Misinformation in the Media Is Creating Unnecessary Fear
Another thing that’s limiting inventory right now is the fear that’s been created by the media. You’ve likely seen the negative headlines calling for a housing crash, or the ones saying home prices would fall by 20%. While neither of those things happened, the stories may have dinged your confidence enough for you to think it’s better to hold off and wait for things to calm down. As Jason Lewris, Co-Founder and Chief Data Officer at Parcl, says:
“In the absence of trustworthy, up-to-date information, real estate decisions are increasingly being driven by fear, uncertainty, and doubt.”
That’s further limiting inventory because people who would make a move otherwise now feel hesitant to do so. But the market isn’t doom and gloom, even if the headlines are. An agent can help you separate fact from fiction.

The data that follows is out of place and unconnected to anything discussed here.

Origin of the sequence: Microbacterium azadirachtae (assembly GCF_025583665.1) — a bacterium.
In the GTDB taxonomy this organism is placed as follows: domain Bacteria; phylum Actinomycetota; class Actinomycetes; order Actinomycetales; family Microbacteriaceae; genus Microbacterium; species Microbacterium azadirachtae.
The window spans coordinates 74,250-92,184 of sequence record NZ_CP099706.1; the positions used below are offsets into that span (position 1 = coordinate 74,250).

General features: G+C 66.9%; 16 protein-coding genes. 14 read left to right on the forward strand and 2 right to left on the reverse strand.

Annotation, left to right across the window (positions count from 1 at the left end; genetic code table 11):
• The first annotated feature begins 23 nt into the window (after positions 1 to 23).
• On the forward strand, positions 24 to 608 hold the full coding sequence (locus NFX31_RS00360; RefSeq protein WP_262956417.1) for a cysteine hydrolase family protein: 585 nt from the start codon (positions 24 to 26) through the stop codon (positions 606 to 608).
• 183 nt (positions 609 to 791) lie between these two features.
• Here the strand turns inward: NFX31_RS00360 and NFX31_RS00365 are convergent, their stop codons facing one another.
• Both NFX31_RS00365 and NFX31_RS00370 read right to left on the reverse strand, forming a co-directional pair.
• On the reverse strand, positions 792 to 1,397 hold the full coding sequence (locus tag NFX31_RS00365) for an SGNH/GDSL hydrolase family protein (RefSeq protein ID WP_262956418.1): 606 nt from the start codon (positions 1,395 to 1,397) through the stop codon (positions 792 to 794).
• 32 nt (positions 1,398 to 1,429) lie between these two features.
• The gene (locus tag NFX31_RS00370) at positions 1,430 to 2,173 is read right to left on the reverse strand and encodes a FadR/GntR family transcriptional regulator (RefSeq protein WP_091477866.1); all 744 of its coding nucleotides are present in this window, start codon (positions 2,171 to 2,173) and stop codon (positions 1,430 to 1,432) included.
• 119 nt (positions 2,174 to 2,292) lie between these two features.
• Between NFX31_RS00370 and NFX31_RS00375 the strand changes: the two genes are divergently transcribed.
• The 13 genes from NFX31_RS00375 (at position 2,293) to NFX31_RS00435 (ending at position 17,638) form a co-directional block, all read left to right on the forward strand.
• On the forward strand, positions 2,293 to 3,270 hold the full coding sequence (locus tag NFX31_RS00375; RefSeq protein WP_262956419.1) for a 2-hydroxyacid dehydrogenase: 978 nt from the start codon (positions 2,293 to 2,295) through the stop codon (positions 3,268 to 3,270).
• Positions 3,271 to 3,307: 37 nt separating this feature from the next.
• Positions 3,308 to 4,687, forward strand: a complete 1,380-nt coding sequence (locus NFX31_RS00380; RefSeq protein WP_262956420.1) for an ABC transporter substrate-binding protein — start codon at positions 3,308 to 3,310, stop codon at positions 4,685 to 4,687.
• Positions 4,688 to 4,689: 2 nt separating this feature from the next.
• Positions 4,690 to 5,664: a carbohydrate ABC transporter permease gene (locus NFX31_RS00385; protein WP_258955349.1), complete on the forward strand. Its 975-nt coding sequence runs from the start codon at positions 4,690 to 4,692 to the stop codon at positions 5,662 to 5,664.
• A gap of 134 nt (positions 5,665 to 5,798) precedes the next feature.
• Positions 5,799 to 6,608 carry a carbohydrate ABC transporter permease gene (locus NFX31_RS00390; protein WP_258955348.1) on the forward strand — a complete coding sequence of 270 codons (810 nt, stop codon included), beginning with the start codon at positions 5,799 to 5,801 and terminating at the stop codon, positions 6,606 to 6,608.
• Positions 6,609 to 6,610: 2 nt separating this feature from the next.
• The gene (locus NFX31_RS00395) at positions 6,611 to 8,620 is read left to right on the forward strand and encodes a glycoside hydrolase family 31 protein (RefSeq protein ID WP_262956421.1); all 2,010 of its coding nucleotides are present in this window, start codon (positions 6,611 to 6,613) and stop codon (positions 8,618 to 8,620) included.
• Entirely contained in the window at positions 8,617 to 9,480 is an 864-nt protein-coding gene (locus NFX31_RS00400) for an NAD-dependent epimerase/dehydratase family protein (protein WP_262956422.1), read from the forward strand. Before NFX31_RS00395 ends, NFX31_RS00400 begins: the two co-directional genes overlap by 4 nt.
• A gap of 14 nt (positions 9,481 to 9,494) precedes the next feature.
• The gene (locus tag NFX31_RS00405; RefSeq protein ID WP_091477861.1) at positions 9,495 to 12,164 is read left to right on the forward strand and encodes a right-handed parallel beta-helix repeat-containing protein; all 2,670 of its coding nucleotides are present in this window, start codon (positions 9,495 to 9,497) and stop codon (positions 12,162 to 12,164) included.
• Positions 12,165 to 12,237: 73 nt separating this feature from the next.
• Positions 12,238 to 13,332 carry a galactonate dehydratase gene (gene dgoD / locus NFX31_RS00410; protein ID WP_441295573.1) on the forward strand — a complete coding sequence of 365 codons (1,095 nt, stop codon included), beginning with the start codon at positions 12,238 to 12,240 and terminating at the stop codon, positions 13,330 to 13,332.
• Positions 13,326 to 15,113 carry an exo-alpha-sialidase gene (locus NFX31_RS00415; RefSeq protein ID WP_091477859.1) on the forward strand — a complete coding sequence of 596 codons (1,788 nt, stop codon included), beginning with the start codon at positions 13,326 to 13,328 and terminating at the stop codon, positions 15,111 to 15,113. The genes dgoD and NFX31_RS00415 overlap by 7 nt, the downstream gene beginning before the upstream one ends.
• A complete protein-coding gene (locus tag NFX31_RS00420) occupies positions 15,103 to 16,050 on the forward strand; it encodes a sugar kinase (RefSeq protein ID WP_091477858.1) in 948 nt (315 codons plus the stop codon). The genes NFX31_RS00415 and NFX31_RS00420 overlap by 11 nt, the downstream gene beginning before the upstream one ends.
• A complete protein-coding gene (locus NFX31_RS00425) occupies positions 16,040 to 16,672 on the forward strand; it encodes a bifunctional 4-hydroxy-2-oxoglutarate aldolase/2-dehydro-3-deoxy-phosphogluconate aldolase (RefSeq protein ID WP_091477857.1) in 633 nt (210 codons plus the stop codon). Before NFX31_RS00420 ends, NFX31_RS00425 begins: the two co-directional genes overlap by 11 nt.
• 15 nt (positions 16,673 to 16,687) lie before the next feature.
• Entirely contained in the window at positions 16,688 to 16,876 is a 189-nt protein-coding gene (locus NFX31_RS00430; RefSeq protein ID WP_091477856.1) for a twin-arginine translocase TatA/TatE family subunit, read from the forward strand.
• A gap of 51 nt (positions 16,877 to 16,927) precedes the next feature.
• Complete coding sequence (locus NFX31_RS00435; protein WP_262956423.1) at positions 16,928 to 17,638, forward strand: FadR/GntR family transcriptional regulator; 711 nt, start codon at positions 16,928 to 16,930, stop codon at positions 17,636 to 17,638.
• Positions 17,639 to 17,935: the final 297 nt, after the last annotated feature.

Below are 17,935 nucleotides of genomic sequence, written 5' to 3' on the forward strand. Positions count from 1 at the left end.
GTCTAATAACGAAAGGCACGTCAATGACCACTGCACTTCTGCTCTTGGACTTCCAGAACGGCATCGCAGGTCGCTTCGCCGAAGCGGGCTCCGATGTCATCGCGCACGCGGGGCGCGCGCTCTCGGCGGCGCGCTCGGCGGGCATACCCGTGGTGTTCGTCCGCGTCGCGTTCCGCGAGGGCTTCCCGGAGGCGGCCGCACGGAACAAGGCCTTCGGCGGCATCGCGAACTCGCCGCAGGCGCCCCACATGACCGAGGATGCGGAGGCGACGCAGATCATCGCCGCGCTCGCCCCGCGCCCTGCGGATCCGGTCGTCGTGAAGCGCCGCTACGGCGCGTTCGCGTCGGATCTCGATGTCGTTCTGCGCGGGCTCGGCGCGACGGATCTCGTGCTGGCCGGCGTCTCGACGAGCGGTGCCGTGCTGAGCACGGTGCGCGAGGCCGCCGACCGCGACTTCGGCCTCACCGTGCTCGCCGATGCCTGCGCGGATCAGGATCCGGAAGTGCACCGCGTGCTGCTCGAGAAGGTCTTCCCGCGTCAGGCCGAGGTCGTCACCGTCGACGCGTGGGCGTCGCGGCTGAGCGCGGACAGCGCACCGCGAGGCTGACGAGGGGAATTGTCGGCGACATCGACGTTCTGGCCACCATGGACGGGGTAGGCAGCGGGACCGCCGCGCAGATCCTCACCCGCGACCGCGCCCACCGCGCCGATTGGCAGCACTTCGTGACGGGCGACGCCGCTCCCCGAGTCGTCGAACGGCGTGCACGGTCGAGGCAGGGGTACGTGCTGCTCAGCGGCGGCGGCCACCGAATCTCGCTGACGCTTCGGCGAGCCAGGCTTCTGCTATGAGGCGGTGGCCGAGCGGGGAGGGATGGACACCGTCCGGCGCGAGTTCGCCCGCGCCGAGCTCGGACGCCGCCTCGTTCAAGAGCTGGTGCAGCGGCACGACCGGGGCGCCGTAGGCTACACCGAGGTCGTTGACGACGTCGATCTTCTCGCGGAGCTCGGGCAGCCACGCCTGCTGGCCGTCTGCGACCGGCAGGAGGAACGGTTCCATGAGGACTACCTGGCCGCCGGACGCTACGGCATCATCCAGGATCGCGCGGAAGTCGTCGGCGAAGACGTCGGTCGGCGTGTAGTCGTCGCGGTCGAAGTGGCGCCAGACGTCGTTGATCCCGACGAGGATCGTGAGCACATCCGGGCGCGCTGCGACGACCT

How This Impacts You
If you’re wondering how today’s low inventory affects you, it depends on if you’re selling or buying a home, or both.
- For buyers: A limited number of homes for sale means you’ll want to seriously consider all of your options, including various areas and housing types. A skilled professional will help you explore all of what’s available and find the home that best fits your needs. They can even coach you through casting a broader net if you need to expand your search.
- For sellers: Today’s low inventory actually offers incredible benefits because your house will stand out. A real estate agent can walk you through why it’s especially worthwhile to sell with these conditions. And since many sellers are also buyers, that agent is also an essential resource to help you stay up to date on the latest homes available for sale in your area so you can find your next dream home.